God, Behaving Badly?

Retired homicide detective and former atheist J. Warner Wallace has a recent post on his blog that begins,

I have many unbelieving friends who laugh when I claim the God of the Bible is both all-powerful and all-loving. As they read through the Old Testament, they point to a variety of passages and episodes where God seems to be anything but loving. They cite passages, for example, where God seems to command the pillaging and killing of Israel’s enemies with great brutality. How can a God who would command the brutal destruction of Israel’s enemies be called moral or loving?

I have often had the same complaint lobbed at me in discussion with atheists and it seems to be a less-than-thoughtful-argument. The argument though seems to be a case of cherry picking because it focuses on a very small period in Israelite history (probably 40-60 years) rather than the entire span of its history. They level the argument as God being unjust at one end, then seemingly ignoring where God does the exact same thing at the other. If anything can be said at all it’s that God is consistent. But there’s two common misapprehensions that fill in the argument. Those misapprehensions have to do with what is meant by God being all-loving and all-powerful and in order to untangle the mess, we have to sort out some terms.

The term “god” serves two purposes: it is both a title and a description of being in regards to nature, power, and authority. These things, for modern monotheists, are absolute and categorically unique. For people living three to four thousand years ago, they had the same meaning, but were not necessarily seen as being manifestly absolute. Some cultures had a perception of a chief god who sat at the top of a hierarchy, but many of those saw a raging competition for the top spot. In Hebrew theology, to speak very generally, there was a hierarchy of gods, but not as the pagans saw it, rather Yahweh sat at the head of a bureaucracy that he invested with various levels of authority, but all ultimately answering to him, even all the way down to man. We see inklings of this concept in Genesis 1, Genesis 9, Deuteronomy 32, and Psalm 82. Mankind, as unique among earthly creatures, while having a place in the bureaucracy of administration fell from it, as did other divine beings who deceived men rather than acting as older brethren and leading us to righteousness before the one True God. From that, it follows that if God can delegate authority and give responsibility, he can hold those to whom he has delegated accountable. Jesus uses similar examples in his parables to distinguish between the faithful called and the unfaithful and rebellious, such as in this one in Luke’s gospel. When the Christian refers to the God of Scripture as being “all-powerful” we are inherently recognizing God’s authority over his creation and the bureaucracy that he established to run it, that he has the right to delegate authority and the responsibility to hold those to whom he has delegated accountable. This goes right into God’s all-loving nature.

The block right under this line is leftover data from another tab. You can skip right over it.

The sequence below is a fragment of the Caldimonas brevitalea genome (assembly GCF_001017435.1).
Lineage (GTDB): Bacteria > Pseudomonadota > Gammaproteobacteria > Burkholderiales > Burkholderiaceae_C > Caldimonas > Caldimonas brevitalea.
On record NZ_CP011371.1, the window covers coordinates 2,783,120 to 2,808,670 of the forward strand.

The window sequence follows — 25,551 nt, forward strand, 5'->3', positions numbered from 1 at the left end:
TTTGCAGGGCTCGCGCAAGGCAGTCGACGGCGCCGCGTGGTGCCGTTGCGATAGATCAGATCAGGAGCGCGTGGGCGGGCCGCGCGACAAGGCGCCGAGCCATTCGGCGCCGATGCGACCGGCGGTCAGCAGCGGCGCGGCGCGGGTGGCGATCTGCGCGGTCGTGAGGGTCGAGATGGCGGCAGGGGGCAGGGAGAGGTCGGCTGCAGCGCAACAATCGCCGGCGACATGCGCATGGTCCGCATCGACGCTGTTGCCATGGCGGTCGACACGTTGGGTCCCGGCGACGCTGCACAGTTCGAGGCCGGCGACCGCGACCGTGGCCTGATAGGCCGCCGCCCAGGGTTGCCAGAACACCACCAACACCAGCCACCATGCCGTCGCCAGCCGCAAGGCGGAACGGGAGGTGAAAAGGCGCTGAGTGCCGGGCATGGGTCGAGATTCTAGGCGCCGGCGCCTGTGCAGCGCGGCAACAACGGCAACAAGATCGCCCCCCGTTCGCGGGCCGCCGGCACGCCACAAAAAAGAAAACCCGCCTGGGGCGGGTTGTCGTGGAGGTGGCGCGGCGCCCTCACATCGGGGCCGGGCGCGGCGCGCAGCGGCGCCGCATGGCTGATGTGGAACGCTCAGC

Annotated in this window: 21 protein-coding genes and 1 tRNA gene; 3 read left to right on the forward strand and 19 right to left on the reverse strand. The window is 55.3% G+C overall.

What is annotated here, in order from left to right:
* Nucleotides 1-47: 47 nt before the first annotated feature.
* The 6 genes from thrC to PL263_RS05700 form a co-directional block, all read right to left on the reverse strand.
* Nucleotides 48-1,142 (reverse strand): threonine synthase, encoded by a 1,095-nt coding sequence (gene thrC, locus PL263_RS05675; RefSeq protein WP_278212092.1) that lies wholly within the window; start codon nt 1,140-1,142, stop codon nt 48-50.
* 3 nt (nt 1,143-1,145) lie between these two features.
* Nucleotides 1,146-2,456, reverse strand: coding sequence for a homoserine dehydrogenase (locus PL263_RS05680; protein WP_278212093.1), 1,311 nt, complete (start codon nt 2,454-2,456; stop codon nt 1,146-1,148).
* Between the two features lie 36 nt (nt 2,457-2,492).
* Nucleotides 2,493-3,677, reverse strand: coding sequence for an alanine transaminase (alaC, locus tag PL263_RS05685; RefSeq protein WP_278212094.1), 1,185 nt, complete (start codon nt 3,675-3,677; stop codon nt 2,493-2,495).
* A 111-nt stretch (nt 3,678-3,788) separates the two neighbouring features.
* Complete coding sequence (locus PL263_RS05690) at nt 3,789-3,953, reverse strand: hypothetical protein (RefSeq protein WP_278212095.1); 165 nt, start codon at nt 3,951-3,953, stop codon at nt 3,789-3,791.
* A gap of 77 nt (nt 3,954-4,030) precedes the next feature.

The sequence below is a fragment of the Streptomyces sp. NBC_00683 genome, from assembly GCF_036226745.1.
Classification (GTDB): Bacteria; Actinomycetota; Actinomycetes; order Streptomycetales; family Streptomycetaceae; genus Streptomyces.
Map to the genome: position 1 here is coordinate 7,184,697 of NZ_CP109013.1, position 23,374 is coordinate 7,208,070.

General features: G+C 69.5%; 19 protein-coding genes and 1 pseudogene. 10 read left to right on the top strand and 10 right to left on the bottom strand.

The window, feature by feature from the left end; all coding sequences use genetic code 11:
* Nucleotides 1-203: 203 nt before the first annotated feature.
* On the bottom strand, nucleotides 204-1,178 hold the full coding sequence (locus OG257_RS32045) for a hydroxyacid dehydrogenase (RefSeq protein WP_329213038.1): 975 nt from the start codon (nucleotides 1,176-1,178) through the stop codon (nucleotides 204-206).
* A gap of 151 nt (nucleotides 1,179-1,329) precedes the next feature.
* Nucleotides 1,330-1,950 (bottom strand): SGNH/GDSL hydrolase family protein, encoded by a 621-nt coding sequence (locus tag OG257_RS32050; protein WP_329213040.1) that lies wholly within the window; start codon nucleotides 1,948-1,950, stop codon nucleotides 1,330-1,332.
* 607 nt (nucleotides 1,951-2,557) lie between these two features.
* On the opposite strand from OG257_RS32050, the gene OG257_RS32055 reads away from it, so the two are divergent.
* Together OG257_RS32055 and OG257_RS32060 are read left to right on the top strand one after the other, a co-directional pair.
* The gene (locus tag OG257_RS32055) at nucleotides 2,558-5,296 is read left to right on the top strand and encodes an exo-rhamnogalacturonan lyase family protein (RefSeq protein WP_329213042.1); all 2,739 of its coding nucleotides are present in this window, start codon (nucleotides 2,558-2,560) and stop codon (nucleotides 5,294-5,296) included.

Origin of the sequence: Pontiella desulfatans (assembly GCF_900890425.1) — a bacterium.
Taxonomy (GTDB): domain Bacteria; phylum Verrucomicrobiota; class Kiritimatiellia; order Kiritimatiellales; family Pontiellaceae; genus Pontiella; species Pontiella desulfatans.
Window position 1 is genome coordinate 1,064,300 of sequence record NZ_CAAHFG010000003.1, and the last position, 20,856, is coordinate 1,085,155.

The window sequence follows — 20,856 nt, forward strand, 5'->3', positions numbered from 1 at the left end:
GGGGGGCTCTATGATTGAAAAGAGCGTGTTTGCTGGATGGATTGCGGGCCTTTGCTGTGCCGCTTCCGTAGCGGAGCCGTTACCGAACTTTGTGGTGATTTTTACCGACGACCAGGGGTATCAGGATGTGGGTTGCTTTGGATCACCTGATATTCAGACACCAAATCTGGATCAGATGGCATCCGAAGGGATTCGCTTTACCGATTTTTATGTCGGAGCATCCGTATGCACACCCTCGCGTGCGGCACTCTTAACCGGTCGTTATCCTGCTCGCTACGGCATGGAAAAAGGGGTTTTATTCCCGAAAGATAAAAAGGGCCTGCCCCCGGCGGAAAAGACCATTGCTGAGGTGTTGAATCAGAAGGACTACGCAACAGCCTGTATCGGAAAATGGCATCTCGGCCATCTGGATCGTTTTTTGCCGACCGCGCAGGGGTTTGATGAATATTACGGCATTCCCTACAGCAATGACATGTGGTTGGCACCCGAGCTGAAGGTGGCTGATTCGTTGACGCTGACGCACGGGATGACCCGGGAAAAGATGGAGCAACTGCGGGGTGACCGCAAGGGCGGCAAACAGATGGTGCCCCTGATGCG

God’s love is first for himself, in his Triune nature, then it extends outward to his creatures. Love is what causes his desire to share his power (authority) with his creatures and what causes him to hold them responsible for abusing that power. How unloving it would be for God to not care how his creatures conducted themselves. If God had simply said, “Here ya go,” without establishing boundaries and expectations then we would have reason to question. But all the way from the Garden of Eden to the Garden of Gethsemene, God was placing limits on power and authority of his creatures. God’s love for how his image bearers portray his nature to one another caused him to send a deluge when the world became filled with violence, and when mankind refused to obey the command to fill and subdue the earth, God confused their language so that they would have to. And when men colluded with the lesser divine beings attempted to subvert God and fell into idolatry, God still loved them sending his sun and rain in an effort to preserve people he would eventually covenant with first at Sinai and later at Calvary.

That, of course, means that God has to act severely, because man is stubborn and rebellious. When man refuses to do what is right and good, that which aligns with God’s justice and holiness, because man is abusing the image he bears in himself and that others bear, God acts harshly knowing that it will either produce repentance or it will harden men further to judgment, exposing their hatred of God. God, therefore, cannot “behave badly” but is acting justly.

For further information on the divine council worldview articulated in this post, please visit The Divine Council where you can find resources that go deeper into the subject.


    • Actually what God “likes” is justice, mercy, and humility. Worship being an outgrowth of humility that moves one to express mercy and seek to establish justice, i.e. imaging God rightly and truly.

  1. […] much like “all-powerful“, is often either misunderstood or misapplied. As I wrote in this post, the character of God defines how he acts in relation to his rebellious creatures in a fallen […]

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